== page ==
On a quarterly basis, the economy contracted 0.3 percent in the three months to December, compared to a 0.1 percent growth in the prior quarter. Exports of goods  contracted 2.7 percent (vs 1.2 percent in Q3) while those of services grew by 0.7 percent (vs 0.5 percent in Q3). Meantime, imports of goods declined by 5 percent (vs 3.1 percent in Q3) while those of services went up 0.1 percent (vs 0.7  percent in Q3). At the same time, private consumption rose by 0.2 percent (vs 0.6 percent) and  government spending grew by 1.4 percent (vs 0.7 percent in Q3). 




Tuesday February 26 2019
Hong Kong Posts Smallest Trade Gap in 7 Years
Census and Statistics Department of Hong Kong | Stefanie Moya | stefanie.moya@tradingeconomics.com

The trade deficit in Hong Kong narrowed to HKD 10.3 billion in January 2019 from HKD 31.9 billion in the same month of the previous year. It was the smallest trade gap since January 2012, as imports fell 6 percent year-on-year while exports declined 0.4 percent.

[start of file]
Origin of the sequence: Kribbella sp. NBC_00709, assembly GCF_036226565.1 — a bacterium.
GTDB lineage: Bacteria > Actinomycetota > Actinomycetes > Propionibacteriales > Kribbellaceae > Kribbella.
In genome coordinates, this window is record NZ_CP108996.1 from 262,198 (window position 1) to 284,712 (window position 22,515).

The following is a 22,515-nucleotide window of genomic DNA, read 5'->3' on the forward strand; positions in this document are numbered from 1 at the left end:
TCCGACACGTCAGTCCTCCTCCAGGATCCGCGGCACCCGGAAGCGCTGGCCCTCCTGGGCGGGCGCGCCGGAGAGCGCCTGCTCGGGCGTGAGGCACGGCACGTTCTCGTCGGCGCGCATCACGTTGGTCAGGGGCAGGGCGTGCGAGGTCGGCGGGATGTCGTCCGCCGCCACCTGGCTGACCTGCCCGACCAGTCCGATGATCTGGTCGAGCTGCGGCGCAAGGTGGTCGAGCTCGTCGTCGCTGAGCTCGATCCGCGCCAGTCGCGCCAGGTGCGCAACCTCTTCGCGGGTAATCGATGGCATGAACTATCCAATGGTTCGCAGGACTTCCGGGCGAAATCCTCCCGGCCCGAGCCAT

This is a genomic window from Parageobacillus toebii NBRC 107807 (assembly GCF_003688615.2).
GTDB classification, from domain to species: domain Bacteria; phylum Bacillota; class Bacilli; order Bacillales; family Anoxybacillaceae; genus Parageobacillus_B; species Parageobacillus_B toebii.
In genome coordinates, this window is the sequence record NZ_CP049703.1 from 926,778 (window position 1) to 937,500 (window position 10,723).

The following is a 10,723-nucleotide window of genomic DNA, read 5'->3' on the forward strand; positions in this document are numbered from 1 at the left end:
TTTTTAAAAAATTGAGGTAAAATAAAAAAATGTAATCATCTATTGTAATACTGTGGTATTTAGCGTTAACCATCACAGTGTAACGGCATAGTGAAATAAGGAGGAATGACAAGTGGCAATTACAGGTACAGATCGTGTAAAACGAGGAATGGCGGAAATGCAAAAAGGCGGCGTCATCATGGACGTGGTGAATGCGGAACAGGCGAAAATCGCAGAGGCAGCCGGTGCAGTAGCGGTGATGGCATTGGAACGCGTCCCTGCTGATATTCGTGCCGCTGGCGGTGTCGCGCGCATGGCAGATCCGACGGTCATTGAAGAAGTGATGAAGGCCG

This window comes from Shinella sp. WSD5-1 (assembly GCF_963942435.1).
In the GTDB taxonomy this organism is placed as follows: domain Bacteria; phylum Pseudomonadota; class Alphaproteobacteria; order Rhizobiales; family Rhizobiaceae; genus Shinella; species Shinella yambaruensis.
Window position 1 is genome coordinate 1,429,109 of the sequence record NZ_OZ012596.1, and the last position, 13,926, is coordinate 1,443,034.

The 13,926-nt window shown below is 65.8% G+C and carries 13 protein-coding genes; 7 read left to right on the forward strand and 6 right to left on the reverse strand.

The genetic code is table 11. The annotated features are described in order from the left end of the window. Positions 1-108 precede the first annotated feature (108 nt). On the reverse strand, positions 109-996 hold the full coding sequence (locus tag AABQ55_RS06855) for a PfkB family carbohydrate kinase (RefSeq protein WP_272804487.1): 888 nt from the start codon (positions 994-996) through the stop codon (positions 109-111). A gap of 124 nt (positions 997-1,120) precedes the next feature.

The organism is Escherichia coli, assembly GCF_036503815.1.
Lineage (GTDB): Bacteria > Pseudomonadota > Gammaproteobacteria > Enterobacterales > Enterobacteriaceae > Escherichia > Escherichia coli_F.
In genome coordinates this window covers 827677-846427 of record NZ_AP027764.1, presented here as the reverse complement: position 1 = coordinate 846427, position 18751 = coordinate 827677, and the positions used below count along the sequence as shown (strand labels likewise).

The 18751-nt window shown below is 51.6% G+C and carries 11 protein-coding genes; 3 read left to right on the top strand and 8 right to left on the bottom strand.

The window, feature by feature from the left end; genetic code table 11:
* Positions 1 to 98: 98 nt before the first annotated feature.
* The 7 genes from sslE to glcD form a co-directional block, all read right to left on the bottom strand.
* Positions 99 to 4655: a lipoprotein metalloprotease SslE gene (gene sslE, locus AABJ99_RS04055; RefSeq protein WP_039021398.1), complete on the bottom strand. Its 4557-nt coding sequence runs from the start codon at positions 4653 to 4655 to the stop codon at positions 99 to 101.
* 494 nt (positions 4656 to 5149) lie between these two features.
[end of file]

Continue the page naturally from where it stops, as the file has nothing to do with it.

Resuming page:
Year-on-year, imports dropped 6 percent to HKD 359.0 billion in January 2019, mainly due to lower purchases of electrical machinery, apparatus and appliances, and electrical parts thereof (-10.8 percent); non-metallic mineral manufactures (-21.4 percent) and telecommunications and sound recording and reproducing apparatus and equipment (-4.9 percent).

Among major trading partners, imports fell from Korea (-36.0 percent), India (-34.6 percent), Switzerland (-17.5 percent), Japan (-14.2 percent), Taiwan (-11.0 percent); the US (-9.5 percent) and China (-1.6 percent).

Meantime, exports declined 0.4 percent to HKD 348.7 billion, mostly due to lower sales of non-metallic mineral manufactures (-23.9 percent); office machines and automatic data processing machines (-8.0 percent) and articles of apparel and clothing accessories (-1.3 percent).